The ANC’s election campaign has been slow to get on the road, but it’s now at full throttle – and last weekend’s event in the Indoor Sport Centre, launching the Department of Women’s Sanitary Dignity Programme, also served as the festive launch for a campaign that will build up to the visit of President Cyril Ramaphosa to Makhanda (Grahamstown) for the National Freedom Day Celebrations on Saturday 27 April.
The fact that we have a constitutional democracy that has survived 25 years is something to celebrate. The fact that alongside the considerable positive achievements of our democracy, citizens’ constitutional rights have also been neglected or actively abused, is something voters can act on come 8 May.
Meanwhile, we can enjoy the resources that come our town’s way as we’re buffed and polished, ready to welcome a crowd of 15 000 from across the nation. Makhanda was chosen for the national event, partly because of the historical significance of the battle that took place at Egazini, west of Nathaniel Nyaluza High School, 200 years ago on 22 April.
In an interview with a team from the Institute for Justice and Reconciliation (which we’ll share with you online – and next week’s print edition) we asked many questions about the notions of reconciliation and justice. Like – haven’t we already been through this? But perhaps the most important question we asked was, what if we don’t go through this process of acknowledging the hurt of our past, and working to heal it?
The answer, they said, is too terrible to contemplate, and they touched on the rise of the far right, as evidenced by the mosque shooting in New Zealand.
Rhodes University this week commemorated the life and work of Professor Alexius Amtaika, who died in a car accident on 2 April. Associate Professor in the Department of Political and International Studies from 2018, and a member of the prestigious Mellon funded Inclusive Professoriate Programme at Rhodes, he taught, researched and published on democratisation, local government, civic duties and rights, socio-economic development and power.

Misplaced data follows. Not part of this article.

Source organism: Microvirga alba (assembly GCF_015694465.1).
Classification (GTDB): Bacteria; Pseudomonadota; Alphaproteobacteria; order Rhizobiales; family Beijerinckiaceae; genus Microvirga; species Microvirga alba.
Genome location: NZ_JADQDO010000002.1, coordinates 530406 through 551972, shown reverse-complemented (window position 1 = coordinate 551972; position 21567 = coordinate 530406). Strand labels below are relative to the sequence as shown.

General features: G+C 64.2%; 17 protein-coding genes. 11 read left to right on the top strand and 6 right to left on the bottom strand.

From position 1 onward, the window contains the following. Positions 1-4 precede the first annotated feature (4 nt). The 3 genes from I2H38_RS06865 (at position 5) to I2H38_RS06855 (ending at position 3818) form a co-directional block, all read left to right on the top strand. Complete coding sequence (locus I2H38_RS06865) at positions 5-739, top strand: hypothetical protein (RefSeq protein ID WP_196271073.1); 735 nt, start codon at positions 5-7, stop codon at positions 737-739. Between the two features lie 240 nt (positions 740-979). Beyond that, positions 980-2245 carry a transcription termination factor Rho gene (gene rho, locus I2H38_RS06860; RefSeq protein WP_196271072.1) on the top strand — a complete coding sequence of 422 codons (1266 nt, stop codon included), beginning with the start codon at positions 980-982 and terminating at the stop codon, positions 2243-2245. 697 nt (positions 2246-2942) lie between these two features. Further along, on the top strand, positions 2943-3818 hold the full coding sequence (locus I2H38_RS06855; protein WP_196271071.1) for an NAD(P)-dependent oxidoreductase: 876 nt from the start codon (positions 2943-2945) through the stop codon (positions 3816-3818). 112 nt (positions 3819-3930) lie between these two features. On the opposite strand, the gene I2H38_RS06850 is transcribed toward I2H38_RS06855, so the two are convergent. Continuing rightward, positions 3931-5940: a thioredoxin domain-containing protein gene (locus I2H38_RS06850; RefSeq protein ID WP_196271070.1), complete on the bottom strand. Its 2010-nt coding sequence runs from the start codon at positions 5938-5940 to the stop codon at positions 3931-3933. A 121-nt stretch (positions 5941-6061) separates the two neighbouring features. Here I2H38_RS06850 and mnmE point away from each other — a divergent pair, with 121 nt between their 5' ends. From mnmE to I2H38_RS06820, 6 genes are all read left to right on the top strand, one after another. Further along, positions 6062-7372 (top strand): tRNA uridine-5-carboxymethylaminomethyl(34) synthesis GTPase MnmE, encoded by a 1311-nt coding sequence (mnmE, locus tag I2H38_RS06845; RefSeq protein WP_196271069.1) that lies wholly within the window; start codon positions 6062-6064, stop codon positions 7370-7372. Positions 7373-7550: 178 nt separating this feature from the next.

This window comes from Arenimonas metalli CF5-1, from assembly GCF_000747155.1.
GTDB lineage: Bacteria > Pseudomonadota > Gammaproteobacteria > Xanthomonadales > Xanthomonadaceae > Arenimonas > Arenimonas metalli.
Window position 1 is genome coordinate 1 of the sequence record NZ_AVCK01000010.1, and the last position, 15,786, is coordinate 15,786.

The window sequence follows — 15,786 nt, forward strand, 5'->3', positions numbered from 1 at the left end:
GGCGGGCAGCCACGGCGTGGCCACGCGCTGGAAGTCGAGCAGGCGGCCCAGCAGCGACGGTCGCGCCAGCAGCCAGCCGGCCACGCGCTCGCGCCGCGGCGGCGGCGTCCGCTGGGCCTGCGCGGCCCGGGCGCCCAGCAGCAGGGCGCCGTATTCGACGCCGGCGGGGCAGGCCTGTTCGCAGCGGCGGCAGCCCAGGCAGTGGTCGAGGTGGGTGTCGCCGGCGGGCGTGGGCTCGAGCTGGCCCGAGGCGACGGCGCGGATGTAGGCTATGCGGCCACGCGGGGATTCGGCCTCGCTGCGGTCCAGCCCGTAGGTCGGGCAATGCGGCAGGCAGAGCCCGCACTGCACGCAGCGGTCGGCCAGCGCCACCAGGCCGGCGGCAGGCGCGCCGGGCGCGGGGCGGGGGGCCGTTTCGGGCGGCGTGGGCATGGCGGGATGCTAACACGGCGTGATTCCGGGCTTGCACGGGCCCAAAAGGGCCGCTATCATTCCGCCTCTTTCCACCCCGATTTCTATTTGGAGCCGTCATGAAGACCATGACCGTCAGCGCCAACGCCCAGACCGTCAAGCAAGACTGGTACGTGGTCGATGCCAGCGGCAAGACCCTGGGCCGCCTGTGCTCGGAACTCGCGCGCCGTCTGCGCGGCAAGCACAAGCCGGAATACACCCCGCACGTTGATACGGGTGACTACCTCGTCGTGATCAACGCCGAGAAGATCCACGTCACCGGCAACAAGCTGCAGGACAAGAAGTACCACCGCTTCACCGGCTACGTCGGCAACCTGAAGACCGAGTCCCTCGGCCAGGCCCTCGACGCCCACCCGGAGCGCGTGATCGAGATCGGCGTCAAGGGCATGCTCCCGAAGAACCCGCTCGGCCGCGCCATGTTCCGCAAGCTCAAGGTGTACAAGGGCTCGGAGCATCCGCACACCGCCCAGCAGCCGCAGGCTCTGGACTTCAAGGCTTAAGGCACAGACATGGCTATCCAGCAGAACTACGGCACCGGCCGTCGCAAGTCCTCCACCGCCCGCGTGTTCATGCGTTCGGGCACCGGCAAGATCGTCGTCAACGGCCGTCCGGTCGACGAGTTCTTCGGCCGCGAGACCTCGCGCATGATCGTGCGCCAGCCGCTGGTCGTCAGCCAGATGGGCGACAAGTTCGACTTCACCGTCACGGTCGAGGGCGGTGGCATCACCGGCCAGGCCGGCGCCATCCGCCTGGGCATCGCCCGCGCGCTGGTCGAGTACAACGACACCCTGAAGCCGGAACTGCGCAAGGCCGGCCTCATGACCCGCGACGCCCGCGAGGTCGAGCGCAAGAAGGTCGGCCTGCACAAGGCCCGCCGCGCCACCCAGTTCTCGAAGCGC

In an earlier tribute to him, his colleagues quoted his own words: “In practical terms, my deeper and wider understanding of political concepts enables me to understand not only human behaviour, but also helps me when it comes to dealing with human beings and people in general, because politics is about social behaviour and the way humans interact.”
Grocott’s Mail was privileged to interact with Professor Amtaika during an interdisciplinary project funded by the Open Society Foundation and in subsequent meetings where we discussed how we could share his insights and expertise with our readers. That was barely a month ago.
Professor Amtaika cast light on complex political and social concepts in a way that is rare, and impossible to forget. What his colleagues wrote of him resonates: “Alex strongly believed in upholding and defending values and principles of participation, responsiveness, fairness, equality, justice, good governance and human rights. His humanist impulse showed in the way he related to his students, colleagues and the public at large.”
We understand what a loss his passing is to his colleagues, students, family and friends and share our condolences.
It was a privilege this week to witness Khutliso Daniels launch their Top 10 awards programme. Parents, grandparents, friends and neighbours shed tears of pride and joy as the top 10 in each grade, from Grade 8 to Grade 12, was individually called up to enjoy their achievement and moment of recognition. It was a moving reminder of the value of academic effort, and a community to support it.